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|کد مقاله||سال انتشار||مقاله انگلیسی||ترجمه فارسی||تعداد کلمات|
|19563||2010||24 صفحه PDF||سفارش دهید||محاسبه نشده|
Publisher : Elsevier - Science Direct (الزویر - ساینس دایرکت)
Journal : Journal of Financial Markets, Volume 13, Issue 2, May 2010, Pages 225–248
This paper explores differences in the impact of equally large positive and negative surprise return shocks in the aggregate U.S. stock market on: (1) the volatility predictions of asymmetric time-series models, (2) implied volatility, and (3) realized volatility. Following large negative surprise return shocks, both asymmetric time-series models (such as the EGARCH and GJR models) and implied volatility predict an increase in volatility and, consistent with this, ex post realized volatility normally rises as predicted. Following large positive return shocks, asymmetric time-series models predict an increase in volatility (albeit a much smaller increase than following a negative shock of the same magnitude), but both implied and realized volatilities generally fall sharply. While asymmetric time-series models predict a decline in volatility following near-zero returns, both implied and realized volatility are normally little changed from levels observed prior to the stable market. The reasons for the differences are explored.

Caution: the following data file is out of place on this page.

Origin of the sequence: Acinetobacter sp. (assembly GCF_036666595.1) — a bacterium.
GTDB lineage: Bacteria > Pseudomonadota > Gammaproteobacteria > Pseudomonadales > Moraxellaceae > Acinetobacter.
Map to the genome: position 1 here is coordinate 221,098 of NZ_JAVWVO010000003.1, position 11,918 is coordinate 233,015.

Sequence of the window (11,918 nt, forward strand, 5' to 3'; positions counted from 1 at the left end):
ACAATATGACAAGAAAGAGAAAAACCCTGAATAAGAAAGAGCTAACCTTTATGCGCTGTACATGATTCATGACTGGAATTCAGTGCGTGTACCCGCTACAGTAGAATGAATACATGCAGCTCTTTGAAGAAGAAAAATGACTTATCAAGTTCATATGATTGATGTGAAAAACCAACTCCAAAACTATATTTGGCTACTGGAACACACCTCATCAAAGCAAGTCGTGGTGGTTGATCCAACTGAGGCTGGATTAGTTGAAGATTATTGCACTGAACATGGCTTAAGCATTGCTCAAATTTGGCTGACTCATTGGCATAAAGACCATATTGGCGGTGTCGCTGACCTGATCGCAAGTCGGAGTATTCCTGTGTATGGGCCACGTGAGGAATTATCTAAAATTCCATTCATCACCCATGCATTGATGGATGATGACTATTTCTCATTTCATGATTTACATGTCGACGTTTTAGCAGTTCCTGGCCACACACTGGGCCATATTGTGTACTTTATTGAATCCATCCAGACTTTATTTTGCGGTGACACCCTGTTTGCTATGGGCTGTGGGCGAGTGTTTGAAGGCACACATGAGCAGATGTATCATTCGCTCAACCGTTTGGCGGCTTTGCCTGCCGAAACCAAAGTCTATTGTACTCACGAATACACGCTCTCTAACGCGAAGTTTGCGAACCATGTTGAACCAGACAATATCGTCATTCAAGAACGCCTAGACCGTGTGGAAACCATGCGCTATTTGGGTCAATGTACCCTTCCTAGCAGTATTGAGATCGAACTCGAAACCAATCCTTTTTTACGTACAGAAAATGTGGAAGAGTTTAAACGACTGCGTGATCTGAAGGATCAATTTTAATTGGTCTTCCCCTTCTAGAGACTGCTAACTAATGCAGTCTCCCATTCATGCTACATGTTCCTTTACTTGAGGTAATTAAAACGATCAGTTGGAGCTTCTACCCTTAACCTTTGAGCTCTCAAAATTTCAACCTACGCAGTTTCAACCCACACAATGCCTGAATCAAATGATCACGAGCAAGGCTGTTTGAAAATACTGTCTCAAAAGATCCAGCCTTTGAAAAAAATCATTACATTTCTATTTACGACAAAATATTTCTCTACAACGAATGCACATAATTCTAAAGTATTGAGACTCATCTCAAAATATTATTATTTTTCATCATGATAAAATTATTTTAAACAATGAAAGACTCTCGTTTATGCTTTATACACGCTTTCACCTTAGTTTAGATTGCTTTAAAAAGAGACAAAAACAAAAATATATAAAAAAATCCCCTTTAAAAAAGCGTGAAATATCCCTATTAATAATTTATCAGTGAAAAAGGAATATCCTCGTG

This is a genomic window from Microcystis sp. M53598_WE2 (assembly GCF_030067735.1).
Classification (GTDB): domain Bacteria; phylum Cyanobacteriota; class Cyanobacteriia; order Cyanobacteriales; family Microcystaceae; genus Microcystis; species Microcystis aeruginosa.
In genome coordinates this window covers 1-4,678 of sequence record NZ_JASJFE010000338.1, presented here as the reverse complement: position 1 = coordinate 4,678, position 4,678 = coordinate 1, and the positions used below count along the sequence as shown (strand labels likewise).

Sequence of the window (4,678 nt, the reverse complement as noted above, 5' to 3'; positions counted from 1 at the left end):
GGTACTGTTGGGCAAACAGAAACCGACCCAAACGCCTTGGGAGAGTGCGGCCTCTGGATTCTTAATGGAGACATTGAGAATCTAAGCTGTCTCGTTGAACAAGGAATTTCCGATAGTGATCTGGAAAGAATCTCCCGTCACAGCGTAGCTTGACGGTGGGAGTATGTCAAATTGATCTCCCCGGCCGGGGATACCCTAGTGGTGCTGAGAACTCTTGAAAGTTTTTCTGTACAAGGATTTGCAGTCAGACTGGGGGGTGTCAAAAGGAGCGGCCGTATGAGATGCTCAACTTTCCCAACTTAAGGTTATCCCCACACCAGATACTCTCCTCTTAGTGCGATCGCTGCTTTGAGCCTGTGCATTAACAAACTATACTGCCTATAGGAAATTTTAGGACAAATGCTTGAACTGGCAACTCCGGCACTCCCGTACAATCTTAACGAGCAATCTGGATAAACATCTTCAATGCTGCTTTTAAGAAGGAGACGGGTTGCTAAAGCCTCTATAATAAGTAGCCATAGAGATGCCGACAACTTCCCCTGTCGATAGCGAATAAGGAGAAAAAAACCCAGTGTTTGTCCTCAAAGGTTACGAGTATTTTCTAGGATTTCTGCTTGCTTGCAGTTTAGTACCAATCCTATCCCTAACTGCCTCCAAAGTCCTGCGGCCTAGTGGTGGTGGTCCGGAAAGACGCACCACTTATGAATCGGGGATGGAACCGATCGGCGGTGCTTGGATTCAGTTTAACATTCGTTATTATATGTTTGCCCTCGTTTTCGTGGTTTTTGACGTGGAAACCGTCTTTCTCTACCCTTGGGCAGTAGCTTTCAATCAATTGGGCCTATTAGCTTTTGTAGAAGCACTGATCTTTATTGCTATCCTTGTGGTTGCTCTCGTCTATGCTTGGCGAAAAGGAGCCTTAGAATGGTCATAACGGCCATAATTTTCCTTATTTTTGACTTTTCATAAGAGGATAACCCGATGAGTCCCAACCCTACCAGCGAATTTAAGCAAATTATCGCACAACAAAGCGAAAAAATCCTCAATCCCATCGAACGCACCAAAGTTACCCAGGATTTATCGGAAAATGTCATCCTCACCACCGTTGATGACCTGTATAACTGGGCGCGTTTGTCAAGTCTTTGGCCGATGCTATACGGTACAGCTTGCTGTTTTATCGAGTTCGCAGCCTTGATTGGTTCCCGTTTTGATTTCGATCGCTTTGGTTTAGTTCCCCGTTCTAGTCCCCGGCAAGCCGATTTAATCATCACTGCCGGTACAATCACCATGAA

This paper examines how asymmetric the volatility responses to surprise return shocks are for the aggregate U.S. stock market—specifically whether volatility rises or falls following large positive return shocks and how volatility behaves following near-zero returns. We examine and compare the behavior of three volatility measures: (1) the predictions of asymmetric time-series models, such as the EGARCH and GJR models, (2) implied volatility, specifically the Chicago Board Option Exchange's VIX index, and (3) realized volatility. It is well established that positive and negative return shocks have differing impacts on aggregate U.S. stock market volatility in that volatility tends to be much higher following negative return shocks than following positive return shocks of the same magnitude. This has been documented repeatedly by estimations of asymmetric time-series GARCH-type models, such as Nelson's (1991) EGARCH model and the GJR model of Glosten et al. (1993). Asymmetry has also been found in the behavior of implied volatility. However, the extent of this asymmetry and its exact form for the aggregate U.S. stock market are not settled. While researchers universally find that volatility increases sharply following large negative returns, its behavior following positive and near-zero returns is less clear. Although estimations of asymmetric GARCH-type models consistently predict an increase in volatility following large positive return shocks (albeit much less than following a negative return shock of the same magnitude), numerous studies report that implied volatility declines.1 Extant time series and implied volatility studies are not necessarily in conflict since they differ in several dimensions. First, the horizons differ. While the asymmetric GARCH model predictions are generally for a short horizon, such as the next day, the usual implied volatility metric, the CBOE's VIX index, measures implied volatility over the next month. Second, the markets differ. Until September 2003, the VIX measured implied volatility on the S&P 100 index while most asymmetric GARCH estimations are for a broader index. Third, data periods vary. Hence our first task is to compare changes in asymmetric GARCH model forecasts and implied volatility following positive and negative shocks where the forecast horizons, market index (S&P 500), and data periods are identical for both the GARCH model estimations and implied volatility. Consistent with previous studies, we find clear inconsistencies between the volatility predictions of the asymmetric GARCH models and implied volatility. While the time-series models, specifically Nelson's (1991) EGARCH model, the GJR model of Glosten et al. (1993), and Engle and Ng's (1993) partially nonparametric model, predict a small volatility increase following large positive surprise returns, implied volatility generally falls. No such discrepancy is observed following large negative surprise returns when the asymmetric GARCH models predict a volatility increase and implied volatility rises by roughly the same amount. These results raise a number of issues that have not been addressed in the literature to date. One, since the asymmetric GARCH and implied volatility forecasts differ following positive but not negative shocks, do they differ (and if so how) following periods without return shocks, i.e., stable markets? Here we find that while the asymmetric time-series models predict a decline in volatility following days with small (or near-zero) surprise returns, implied volatility tends to be little changed. Two, and most important, when the asymmetric GARCH and implied volatility forecasts differ, which is correct? In other words, how does realized volatility behave? On this question, we find that the behavior of realized volatility basically corresponds to that predicted by implied volatility, not the asymmetric GARCH models. Specifically, realized volatility generally rises sharply following large negative returns, falls sharply following large positive returns (when the asymmetric GARCH models predict a slight increase), and is roughly unchanged following near-zero returns (when the asymmetric GARCH models predict a decline). Three, why following positive and near-zero returns do the asymmetric GARCH models predict volatility changes opposite to those normally observed? Partial explanations include the high weight that the likelihood function places on extreme observations and the importance of more distant observations. Our findings imply that a basic tenet of the volatility persistence literature that volatile markets beget volatile markets and stable markets beget stable markets is only partially true. Volatile markets do tend to follow bear markets but implied and realized volatility both tend to fall following bull markets. Following stable markets (near-zero returns), implied and realized volatility are little changed from the levels observed prior to the near-zero return. Our volatility findings are consistent with the price of risk findings of Kane et al. (2000). If a rise (fall) in expected volatility leads investors to require higher (lower) expected returns to compensate, then our findings imply that the price of risk should rise (fall) following large negative (positive) returns as they document. While we find that subsequent implied and realized volatility are monotonic negative functions of the net return over the preceding period, they are both positive functions of intra-period volatility. The paper is organized as follows. In the next section, we briefly review theoretical explanations for asymmetric volatility. In Section 3, we review previous empirical studies. Our data are described in Section 4 and several asymmetric GARCH models are estimated in Section 5. The impact of surprise return shocks on implied volatility is documented in Section 6 and the behavior of realized or ex post volatility in Section 7. Section 8 explores possible reasons for the differences and Section 9 concludes.